Ducks: Frank fed by hand, drives off interloper drake

In my absence, Anna Mueller, the daughter of a colleague and now a professor of human development at my university, has taken over duck-feeding duties with the help of her graduate student Sanja Miklin. She took two photos of activities at the pond, and also reported that the mallard hen, my beloved Honey, still hasn’t shown up.

While we wait on tenterhooks, here are two videos taken by Anna. The first shows Frank being fed corn by hand. He used to be very shy about eating at all, but he’s come around, as you can see clearly. He’s a Good Duck!

In this video, another drake showed up. Frank has a pale breast (suggesting he’s a hybrid between a wild mallard and a domestic version—the white “Peking Duck”), while the interloper Pirate Duck has the usual brown breast. Note how Frank keeps the Pirate Duck from the corn.

I like to think that Frank is protecting the pond, awaiting the arrival of Honey and her ducklings. Perhaps his sweet temperament is due to genes from a domestic-duck parent. Note too that Frank doesn’t peck or directly attack his rival, but simply uses his body to block his access to the food. Frank is a gentle soul!

h/t: Joan Strassmann


  1. Jiten
    Posted April 26, 2018 at 12:13 pm | Permalink

    A gentle soul would share his food!

  2. Ken Kukec
    Posted April 26, 2018 at 12:18 pm | Permalink

    … Frank is protecting the pond, awaiting the arrival of Honey and her ducklings.

    Perhaps a touch of the Pathetic Fallacy?

  3. Mark Sturtevant
    Posted April 26, 2018 at 12:37 pm | Permalink

    I like Frank. He is a good duck.
    If there is a pond nearby with protective reeds, or a larger island, perhaps Honey has set up shop there. I would check Google maps, fanning outward from the campus.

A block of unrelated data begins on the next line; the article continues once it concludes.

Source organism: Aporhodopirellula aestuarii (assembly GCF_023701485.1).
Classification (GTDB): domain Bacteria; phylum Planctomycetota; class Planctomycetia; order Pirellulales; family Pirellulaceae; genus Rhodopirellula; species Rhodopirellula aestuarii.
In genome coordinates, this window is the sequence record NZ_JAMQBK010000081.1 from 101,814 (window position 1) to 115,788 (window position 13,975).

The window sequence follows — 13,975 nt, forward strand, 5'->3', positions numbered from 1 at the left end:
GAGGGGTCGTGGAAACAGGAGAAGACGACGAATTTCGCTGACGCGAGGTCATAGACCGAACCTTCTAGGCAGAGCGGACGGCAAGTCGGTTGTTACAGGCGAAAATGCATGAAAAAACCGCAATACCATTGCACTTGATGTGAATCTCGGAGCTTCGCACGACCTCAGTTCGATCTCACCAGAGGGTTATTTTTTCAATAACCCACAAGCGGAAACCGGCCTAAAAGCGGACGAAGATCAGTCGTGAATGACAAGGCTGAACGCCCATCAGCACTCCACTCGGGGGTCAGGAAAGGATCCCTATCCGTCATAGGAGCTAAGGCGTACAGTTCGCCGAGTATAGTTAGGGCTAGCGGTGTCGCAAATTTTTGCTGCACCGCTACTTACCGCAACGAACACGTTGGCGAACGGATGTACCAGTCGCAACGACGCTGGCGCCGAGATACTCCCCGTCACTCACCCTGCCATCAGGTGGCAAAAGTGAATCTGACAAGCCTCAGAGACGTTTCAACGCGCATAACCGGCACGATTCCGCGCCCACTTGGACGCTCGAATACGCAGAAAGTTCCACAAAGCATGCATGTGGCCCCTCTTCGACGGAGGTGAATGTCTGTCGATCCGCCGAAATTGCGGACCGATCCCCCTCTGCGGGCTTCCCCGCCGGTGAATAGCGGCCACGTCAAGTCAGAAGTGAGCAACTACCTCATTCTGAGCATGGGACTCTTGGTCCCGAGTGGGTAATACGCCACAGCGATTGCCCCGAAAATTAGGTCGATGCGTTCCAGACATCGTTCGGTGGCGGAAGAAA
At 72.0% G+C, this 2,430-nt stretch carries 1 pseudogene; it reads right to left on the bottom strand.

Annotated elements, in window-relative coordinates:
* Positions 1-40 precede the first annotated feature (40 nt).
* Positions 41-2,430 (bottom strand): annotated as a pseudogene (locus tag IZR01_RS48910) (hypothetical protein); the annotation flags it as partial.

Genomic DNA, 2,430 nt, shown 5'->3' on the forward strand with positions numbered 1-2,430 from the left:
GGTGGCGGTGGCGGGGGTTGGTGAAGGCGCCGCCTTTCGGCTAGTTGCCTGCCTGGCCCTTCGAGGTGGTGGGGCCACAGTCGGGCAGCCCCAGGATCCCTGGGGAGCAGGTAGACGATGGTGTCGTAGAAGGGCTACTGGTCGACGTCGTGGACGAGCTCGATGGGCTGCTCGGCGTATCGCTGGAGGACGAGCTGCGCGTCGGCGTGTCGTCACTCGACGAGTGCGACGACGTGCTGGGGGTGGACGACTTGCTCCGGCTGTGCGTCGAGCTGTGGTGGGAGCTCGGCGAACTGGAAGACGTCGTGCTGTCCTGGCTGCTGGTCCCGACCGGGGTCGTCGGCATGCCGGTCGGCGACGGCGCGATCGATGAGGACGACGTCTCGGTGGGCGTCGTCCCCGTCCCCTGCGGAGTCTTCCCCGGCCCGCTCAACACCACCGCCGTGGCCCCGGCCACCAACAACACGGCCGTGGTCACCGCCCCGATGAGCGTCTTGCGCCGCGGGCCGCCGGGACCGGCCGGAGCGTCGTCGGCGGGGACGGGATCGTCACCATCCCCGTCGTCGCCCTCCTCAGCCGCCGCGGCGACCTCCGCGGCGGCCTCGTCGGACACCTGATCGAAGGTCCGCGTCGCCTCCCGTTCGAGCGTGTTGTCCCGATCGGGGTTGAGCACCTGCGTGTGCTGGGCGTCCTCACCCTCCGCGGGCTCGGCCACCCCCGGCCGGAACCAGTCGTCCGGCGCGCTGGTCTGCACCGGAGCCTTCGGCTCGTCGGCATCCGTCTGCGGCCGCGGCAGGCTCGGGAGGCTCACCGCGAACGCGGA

• Mark Sturtevant
      Posted April 26, 2018 at 12:42 pm | Permalink

      Couldn’t resist. There is Washington Park to the West and Jackson Park to the East.

  4. ThyroidPlanet
    Posted April 26, 2018 at 1:02 pm | Permalink

    “Tenterhooks are hooks in a device called a tenter. Tenters were originally large wooden frames which were used as far back as the 14th century in the process of making woollen cloth. After a piece of cloth was woven, it still contained oil and dirt from the fleece. A craftsman called a fuller (also called a tucker or wa[u]lker) cleaned the woollen cloth in a fulling mill, and then had to dry it carefully or the woollen fabric would shrink.”

    Source : where do you think?!

    • Mark Sturtevant
      Posted April 26, 2018 at 1:35 pm | Permalink

      I was very anxiously waiting for someone to explain this. In fact, one could say I was on …
      oh, nevermind.

  5. busterggi
    Posted April 26, 2018 at 1:53 pm | Permalink

    No eyepatch, no peg-leg – that other duck may be a poacher but he’s no pirate.

  6. jellen
    Posted April 27, 2018 at 6:10 pm | Permalink

    At Michigan State sixty years ago, so many mating mallard pairs crowded the sidewalk that students had to pay attention not to trip over them. Others mated in the water, the drakes so exuberant that thought the hens would drown.

  7. Posted April 28, 2018 at 9:56 pm | Permalink

    Hoping for happy news about Frank’s Honey. Is she not up on that 2nd floor ledge?

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